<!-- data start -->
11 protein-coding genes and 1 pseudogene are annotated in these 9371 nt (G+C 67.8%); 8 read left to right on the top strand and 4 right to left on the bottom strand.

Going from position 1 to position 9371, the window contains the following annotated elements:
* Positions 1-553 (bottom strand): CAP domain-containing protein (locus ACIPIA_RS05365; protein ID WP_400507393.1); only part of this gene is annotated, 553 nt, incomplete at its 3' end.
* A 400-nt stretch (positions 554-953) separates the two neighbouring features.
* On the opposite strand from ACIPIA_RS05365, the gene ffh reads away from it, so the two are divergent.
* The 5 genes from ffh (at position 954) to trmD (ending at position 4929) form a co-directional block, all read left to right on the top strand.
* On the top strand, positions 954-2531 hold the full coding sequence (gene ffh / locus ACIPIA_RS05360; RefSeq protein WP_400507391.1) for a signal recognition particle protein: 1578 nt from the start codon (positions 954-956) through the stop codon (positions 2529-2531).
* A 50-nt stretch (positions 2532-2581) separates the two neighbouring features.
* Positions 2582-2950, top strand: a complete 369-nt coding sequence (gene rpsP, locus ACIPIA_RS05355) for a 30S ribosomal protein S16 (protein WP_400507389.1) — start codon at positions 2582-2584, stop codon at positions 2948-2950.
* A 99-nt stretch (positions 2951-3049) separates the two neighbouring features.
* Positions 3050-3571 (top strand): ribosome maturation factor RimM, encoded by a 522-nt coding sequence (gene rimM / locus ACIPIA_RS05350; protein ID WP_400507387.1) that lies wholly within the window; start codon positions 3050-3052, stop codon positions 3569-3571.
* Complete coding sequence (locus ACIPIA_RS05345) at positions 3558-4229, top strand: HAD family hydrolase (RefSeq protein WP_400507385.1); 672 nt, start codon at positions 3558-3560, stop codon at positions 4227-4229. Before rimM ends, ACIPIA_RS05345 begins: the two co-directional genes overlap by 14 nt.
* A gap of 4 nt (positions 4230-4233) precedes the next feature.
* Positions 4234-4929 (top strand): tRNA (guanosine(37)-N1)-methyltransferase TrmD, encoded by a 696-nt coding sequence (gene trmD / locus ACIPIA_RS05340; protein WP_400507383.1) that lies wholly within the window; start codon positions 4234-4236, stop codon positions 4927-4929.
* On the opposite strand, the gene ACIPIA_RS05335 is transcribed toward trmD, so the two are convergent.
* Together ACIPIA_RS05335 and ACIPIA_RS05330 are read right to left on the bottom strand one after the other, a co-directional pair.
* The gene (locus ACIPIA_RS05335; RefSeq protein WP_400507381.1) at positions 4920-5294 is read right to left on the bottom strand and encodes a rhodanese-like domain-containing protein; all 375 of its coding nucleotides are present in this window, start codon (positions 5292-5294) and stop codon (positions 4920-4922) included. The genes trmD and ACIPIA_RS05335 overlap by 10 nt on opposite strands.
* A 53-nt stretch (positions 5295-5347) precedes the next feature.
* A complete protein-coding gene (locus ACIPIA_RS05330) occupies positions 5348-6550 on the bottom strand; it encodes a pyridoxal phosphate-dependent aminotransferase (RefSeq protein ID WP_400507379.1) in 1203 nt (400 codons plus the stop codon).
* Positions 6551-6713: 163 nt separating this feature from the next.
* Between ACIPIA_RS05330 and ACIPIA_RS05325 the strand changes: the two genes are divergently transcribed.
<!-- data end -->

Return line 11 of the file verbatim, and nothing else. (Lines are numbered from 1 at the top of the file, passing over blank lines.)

* Positions 3050-3571 (top strand): ribosome maturation factor RimM, encoded by a 522-nt coding sequence (gene rimM / locus ACIPIA_RS05350; protein ID WP_400507387.1) that lies wholly within the window; start codon positions 3050-3052, stop codon positions 3569-3571.